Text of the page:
November 22, 2010 — Laura Nelson, a fourth-year political and social thought major in the University of Virginia's College of Arts & Sciences, has been awarded a Rhodes Scholarship.
She was one of 32 students nationwide to win a scholarship, and the 47th student from the University so honored since the Rhodes program was created in 1902. The scholarships, valued at between $50,000 to $175,000, fully fund two or three years of study at the University of Oxford in England, and may allow funding in some instances for four years.
"This is a total surprise," said Nelson, 22, of Westwood, Mass. "I didn't really expect it to happen and I think I am still in a state of shock. I've always had a dream of studying literature at Oxford. I am beyond thrilled to meet my future classmates and dive into life at Oxford."
Nelson said she has not yet worked out a specific course of study. An avid reader, she has taken many English classes and is writing her senior thesis on the Bloomsbury Group, a collection of writers, artists, philosophers and intellectuals, such as Virginia Woolf, John Maynard Keynes and E. M. Forster, who influenced 20th-century Western thought.
"It's impossible to know exactly what this scholarship will mean for my career and life, but I hope it will trigger new questions and ideas," Nelson said. "I look forward to reading incredible books with some of the world's top literary scholars, traveling in and around the United Kingdom and slowing down to appreciate such a special opportunity to learn and connect with others."
Nelson said there are many questions she wants to explore at Oxford, including "how to get people excited about learning outside of the formal classroom structure."
Nelson has already worked on this by being the driving force behind U.Va.'s "Flash Seminars," which gather students and faculty for a single-event discussion of one idea. The seminars, which are announced one to two weeks ahead of time, are taught by various professors and are open to students, faculty and community members.
"They can teach on any subject that excites them," Nelson said. "We want to get people to learn and discuss things. They fill up fast."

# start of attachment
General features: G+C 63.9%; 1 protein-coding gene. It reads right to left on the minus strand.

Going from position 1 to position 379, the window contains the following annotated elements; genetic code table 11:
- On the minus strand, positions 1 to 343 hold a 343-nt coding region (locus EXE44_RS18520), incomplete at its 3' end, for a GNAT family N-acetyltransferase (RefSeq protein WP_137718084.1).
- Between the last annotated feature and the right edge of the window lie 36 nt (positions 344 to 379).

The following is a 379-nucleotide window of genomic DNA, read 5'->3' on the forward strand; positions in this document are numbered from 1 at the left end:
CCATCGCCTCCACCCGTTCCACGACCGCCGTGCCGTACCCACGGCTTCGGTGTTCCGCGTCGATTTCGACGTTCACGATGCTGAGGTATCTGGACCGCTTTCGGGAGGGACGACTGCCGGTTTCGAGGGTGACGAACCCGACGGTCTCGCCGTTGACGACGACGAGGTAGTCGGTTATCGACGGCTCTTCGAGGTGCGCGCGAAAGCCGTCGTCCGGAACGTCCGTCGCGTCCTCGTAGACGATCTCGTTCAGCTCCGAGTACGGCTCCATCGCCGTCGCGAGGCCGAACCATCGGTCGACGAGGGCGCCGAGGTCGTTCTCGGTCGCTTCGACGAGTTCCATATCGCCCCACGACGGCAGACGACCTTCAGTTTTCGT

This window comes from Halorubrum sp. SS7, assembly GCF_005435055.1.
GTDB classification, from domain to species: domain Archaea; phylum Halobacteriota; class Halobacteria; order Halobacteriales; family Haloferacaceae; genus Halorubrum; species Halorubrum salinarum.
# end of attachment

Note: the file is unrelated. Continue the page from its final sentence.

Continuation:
The seminars are not for credit, but simply for the love of learning.
"She sees learning itself as a practical thing," said William Wilson, an associate professor of religious studies in the College, from whom she took courses on religion in the modern state and Faulkner and the Bible. "She wants people to see the whole scholarship mission here as a practical thing."
While Nelson wants to expand the life of the mind, Wilson said she is also "an engaging and outgoing person who is always glad to see you. She is always eager to know what you are doing and how she can help."
Michael Smith, director of the Program in Political and Social Thought– an interdisciplinary program in Arts & Sciences – praised Nelson's work ethic, her "boundless energy" and her commitment to community service.
"She's a dynamo," he said. "She will thrive in the intellectual atmosphere of Oxford. She will be fresh energy in an ancient place."
"She's a great student and a valued member of the Political and Social Thought program," Smith said. "She is interested in increasing organic learning and creating a intellectual community."
At. U.Va., Nelson is a Jefferson Scholar, a Robert Kent Gooch Scholar, an Echols Scholar and a Lawn resident. She is a member of Phi Beta Kappa, Public Service Fellows and EngageUVA, and she played varsity field hockey as a first-year student.
"I am so happy that Laura has been recognized with this honor," Lucy Russell, director of U.Va.'s Center for Undergraduate Excellence, said. "Laura is a wonderful student who has made huge contributions to life at the University."
Nelson said she will probably spend much of her life around schools and universities,
"I think I will always be learning and reading," she said. "I don't have a plan for my life. There is no perfect answer to that question. I'm excited not to know."
Created in 1902 in the will of Cecil Rhodes, British philanthropist and African colonial pioneer, the scholarships are awarded on the basis of high academic achievement, integrity, a spirit of unselfishness, respect for others, potential for leadership and physical vigor.
Rhodes Scholars go through a two-stage selection process, with the candidates first being nominated by their schools, then being interviewed by selection committees in 16 different districts across the U.S. This year, 837 candidates were endorsed by 309 different colleges and universities. These, in turn, were winnowed down to the 32 eventual winners, two from each district.
U.Va.'s last Rhodes Scholar was Tyler Spencer, a 2008 graduate who was awarded his scholarship in 2009.
— By Matt Kelly